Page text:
Last month, I had the pleasure and privilege of staying two weeks at Kemp Hall (Illinois Wesleyan University). Together with my friend and colleague, Costa Issawy, and 10 of our students, I participated in a program called Friends Forever International (FFI). Started in 1986 by Bob Raiche, Friends Forever aims at bringing youngsters from historically troubled regions, such as Northern Ireland, Israel and Uganda, together and teaching them leadership skills which they can then take to their own communities, to change the world for the better. After introductory meetings at home, the teenagers spend two weeks in Illinois or New Hampshire, and then they return to their home communities to continue working together. Alumni of the program run most of the workshops (e.g., improvisation, communication, preparing and giving speeches) and become mentors for the new participants.
During the two intense, activity-packed weeks that we spent in Bloomington-Normal, our students (five Christian Arabs, five Jews) played, danced, sang, prepared and ate dinner with youngsters at the Boys and Girls Club, spent time and shared stories with the elderly at Westminster Village, sang and danced with members of the Autism Social Group at the public library in Normal, attended prayers at the mosque in Urbana-Champaign and services at the Moses Montefiore synagogue and New Covenant Community in Normal, visited the local Hindu temple, played games at a local game store, and were hosted for dinner by several Rotarians and their families. We also visited four different Rotary clubs and were the guests of mayors Tari Renner and Chris Koos and the city councils of Bloomington and Normal. In pairs, made up of one Arab and one Jewish group member, our students told the Rotarians and the council members their stories of personal growth and involvement in their communities at home.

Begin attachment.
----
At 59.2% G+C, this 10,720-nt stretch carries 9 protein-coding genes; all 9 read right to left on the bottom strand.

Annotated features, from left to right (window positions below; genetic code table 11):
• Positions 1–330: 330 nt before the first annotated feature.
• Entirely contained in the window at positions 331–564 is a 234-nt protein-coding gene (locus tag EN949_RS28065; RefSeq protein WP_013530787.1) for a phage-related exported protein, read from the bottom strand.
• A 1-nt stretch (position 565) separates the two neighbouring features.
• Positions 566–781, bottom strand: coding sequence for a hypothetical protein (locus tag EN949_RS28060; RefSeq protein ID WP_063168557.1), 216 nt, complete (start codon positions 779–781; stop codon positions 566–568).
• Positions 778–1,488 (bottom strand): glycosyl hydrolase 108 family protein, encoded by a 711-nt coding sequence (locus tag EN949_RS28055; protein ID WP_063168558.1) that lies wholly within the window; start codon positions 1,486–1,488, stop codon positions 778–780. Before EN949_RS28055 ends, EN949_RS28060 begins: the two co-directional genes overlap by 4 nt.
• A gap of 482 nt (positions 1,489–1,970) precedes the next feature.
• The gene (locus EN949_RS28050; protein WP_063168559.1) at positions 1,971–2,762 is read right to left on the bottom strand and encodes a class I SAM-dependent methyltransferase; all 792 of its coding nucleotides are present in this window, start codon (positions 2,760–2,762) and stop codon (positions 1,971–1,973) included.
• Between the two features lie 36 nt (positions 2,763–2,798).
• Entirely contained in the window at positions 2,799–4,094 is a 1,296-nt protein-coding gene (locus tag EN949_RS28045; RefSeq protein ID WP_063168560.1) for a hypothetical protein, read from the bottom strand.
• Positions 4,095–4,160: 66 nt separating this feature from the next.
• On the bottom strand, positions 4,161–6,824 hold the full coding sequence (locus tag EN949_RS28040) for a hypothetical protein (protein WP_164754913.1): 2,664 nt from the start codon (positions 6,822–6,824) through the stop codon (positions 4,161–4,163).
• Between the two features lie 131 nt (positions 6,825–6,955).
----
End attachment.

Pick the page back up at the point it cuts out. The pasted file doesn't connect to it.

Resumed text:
So what did our pupils, and what did Costa and I, take home from our two weeks’ stay in Illinois, besides all the practical skills and knowledge which we acquired and will use in the community-building phase at home in Haifa? Speaking for myself, I can say that I was highly impressed by the strong sense of community that I witnessed among our American hosts. I’ve always known that community plays a central role in American society, particularly outside the large cities, but it was inspiring to actually see and feel it. What struck me even more was the fascinating variety of Americans who we encountered. My adopted homeland, Israel, is of course also a country of immigrants, with a rich diversity of mother tongues and of religious, ethnic, and cultural backgrounds, but somehow you all seem to be more united and confident of your identities than most Israelis who I know, no matter how different your personal (hi)stories and opinions. Seeing and hearing a very diverse group of men and women take the Pledge of Allegiance – at the beginning of each Rotary meeting that we attended – really moved me. To me, it seems that that combination of unity and diversity is what makes America truly great. What moved me more than anything else, though, is the fact that so many people – most of whom have never visited Israel/Palestine – are so concerned about and interested in what is going on here. It always touches me profoundly, and makes me humble and grateful, to see that we are not alone in our search for peace and true coexistence, and that we – Israelis and Palestinians, Christians, Muslims and Jews – have plenty of friends and supporters who have not yet given up on us. Therefore, on behalf of both the Sisters of Nazareth School and the Leo Baeck Education Center in Haifa, I would like to thank all the people of Bloomington-Normal, the mayors and councils of both towns, all our wonderful hosts and all those who work with Friends Forever International in your communities, for your heartfelt hospitality and for the friendship that you have shown us.